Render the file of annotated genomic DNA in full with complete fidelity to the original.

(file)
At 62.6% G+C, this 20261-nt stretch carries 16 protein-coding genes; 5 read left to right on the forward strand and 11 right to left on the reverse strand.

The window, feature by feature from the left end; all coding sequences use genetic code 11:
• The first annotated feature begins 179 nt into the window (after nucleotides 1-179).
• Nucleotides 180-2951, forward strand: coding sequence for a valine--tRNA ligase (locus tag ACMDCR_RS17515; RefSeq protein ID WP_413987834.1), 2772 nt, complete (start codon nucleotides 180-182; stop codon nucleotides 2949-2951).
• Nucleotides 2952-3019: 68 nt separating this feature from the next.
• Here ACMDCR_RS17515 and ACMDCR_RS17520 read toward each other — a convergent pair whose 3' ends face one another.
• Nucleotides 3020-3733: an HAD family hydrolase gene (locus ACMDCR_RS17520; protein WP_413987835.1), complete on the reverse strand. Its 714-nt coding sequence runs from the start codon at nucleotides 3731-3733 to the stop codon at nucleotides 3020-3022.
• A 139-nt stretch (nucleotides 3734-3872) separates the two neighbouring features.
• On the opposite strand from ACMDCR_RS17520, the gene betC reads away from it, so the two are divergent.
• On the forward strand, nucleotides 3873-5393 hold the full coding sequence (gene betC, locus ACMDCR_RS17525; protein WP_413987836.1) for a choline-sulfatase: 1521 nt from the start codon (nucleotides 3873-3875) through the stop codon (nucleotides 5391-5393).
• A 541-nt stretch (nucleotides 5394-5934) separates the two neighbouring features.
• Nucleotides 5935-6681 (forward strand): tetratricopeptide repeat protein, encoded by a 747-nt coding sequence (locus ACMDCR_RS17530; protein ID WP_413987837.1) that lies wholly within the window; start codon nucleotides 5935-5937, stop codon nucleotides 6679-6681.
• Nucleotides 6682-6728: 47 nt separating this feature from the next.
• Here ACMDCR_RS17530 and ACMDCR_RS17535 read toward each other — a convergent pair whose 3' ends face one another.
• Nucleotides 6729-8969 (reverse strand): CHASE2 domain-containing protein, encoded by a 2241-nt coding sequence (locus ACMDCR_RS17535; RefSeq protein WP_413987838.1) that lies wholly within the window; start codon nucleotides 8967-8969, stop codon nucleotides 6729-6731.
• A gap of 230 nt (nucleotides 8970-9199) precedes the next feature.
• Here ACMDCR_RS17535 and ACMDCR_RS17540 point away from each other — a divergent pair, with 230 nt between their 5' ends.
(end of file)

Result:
At 62.6% G+C, this 20261-nt stretch carries 16 protein-coding genes; 5 read left to right on the forward strand and 11 right to left on the reverse strand.

The window, feature by feature from the left end; all coding sequences use genetic code 11:
• The first annotated feature begins 179 nt into the window (after nucleotides 1-179).
• Nucleotides 180-2951, forward strand: coding sequence for a valine--tRNA ligase (locus tag ACMDCR_RS17515; RefSeq protein ID WP_413987834.1), 2772 nt, complete (start codon nucleotides 180-182; stop codon nucleotides 2949-2951).
• Nucleotides 2952-3019: 68 nt separating this feature from the next.
• Here ACMDCR_RS17515 and ACMDCR_RS17520 read toward each other — a convergent pair whose 3' ends face one another.
• Nucleotides 3020-3733: an HAD family hydrolase gene (locus ACMDCR_RS17520; protein WP_413987835.1), complete on the reverse strand. Its 714-nt coding sequence runs from the start codon at nucleotides 3731-3733 to the stop codon at nucleotides 3020-3022.
• A 139-nt stretch (nucleotides 3734-3872) separates the two neighbouring features.
• On the opposite strand from ACMDCR_RS17520, the gene betC reads away from it, so the two are divergent.
• On the forward strand, nucleotides 3873-5393 hold the full coding sequence (gene betC, locus ACMDCR_RS17525; protein WP_413987836.1) for a choline-sulfatase: 1521 nt from the start codon (nucleotides 3873-3875) through the stop codon (nucleotides 5391-5393).
• A 541-nt stretch (nucleotides 5394-5934) separates the two neighbouring features.
• Nucleotides 5935-6681 (forward strand): tetratricopeptide repeat protein, encoded by a 747-nt coding sequence (locus ACMDCR_RS17530; protein ID WP_413987837.1) that lies wholly within the window; start codon nucleotides 5935-5937, stop codon nucleotides 6679-6681.
• Nucleotides 6682-6728: 47 nt separating this feature from the next.
• Here ACMDCR_RS17530 and ACMDCR_RS17535 read toward each other — a convergent pair whose 3' ends face one another.
• Nucleotides 6729-8969 (reverse strand): CHASE2 domain-containing protein, encoded by a 2241-nt coding sequence (locus ACMDCR_RS17535; RefSeq protein WP_413987838.1) that lies wholly within the window; start codon nucleotides 8967-8969, stop codon nucleotides 6729-6731.
• A gap of 230 nt (nucleotides 8970-9199) precedes the next feature.
• Here ACMDCR_RS17535 and ACMDCR_RS17540 point away from each other — a divergent pair, with 230 nt between their 5' ends.